A number of transportation-related applications involve the accumulation of position data from vehicles. Examples include real-time tracking applications that relate to taxis, police and emergency vehicles, and collective transportation. Further, position data from historical vehicle trajectories may be utilized for improving many of these services. For example, better travel time prediction and scheduling algorithms can be developed. However, the position data being obtained from vehicles are often relatively infrequent and do not capture the vehicle trajectories accurately and systematically. This paper proposes techniques that systematically recover close-to-actual vehicle trajectories from the positions obtained during the tracking of the vehicles. The focus is on scenarios where the vehicles traverse known routes.
Wind, R., C. S. Jensen, K. Torp, " An Open Platform for the Creation and Deployment of Transport-Related Mobile Data Services ," in Proceedings of the Sixth European Congress and Exhibition on Intelligent Transport Systems and Services, Aalborg, Denmark, 8 pages , June 18-20, 2007.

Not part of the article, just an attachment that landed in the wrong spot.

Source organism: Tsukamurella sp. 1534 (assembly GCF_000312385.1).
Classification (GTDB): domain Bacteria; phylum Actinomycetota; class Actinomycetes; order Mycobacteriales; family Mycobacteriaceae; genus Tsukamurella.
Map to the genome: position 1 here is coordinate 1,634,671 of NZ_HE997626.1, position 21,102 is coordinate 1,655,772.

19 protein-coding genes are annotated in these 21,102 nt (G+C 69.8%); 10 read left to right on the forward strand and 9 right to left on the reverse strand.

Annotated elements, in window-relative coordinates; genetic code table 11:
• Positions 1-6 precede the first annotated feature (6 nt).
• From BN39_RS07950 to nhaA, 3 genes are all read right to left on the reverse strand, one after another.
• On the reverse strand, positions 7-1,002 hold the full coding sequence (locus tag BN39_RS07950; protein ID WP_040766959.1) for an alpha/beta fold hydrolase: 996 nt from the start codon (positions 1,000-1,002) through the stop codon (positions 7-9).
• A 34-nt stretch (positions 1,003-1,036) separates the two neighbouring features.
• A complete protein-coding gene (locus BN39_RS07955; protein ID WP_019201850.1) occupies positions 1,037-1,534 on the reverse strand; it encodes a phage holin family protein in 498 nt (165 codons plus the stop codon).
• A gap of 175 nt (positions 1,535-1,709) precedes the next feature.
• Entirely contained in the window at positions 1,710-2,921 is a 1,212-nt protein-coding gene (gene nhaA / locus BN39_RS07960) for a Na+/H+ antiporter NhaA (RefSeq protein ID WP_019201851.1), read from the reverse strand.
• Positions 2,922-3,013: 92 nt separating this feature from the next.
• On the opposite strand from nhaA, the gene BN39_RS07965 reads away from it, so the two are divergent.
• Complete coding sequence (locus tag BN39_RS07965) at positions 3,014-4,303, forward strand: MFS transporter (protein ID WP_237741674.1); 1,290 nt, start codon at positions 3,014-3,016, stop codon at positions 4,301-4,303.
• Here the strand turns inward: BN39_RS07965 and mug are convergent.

Publication [not publicly available]
Online at ITS Sweden
Advanced mobile computing devices with wireless communication and geo-positioning capabilities are finding increasingly widespread use in Europe and beyond. Example devices include smart phones, PDA phones, and navigation systems. It is thus becoming increasingly relevant and attractive to utilize these devices and the related communication infrastructure for the deployment of transport-related mobile services. This paper describes the architecture of a service platform that enables users to create their own mobile services. The platform is based on standard hardware and software technologies and offers integration of transportation-related services with other services.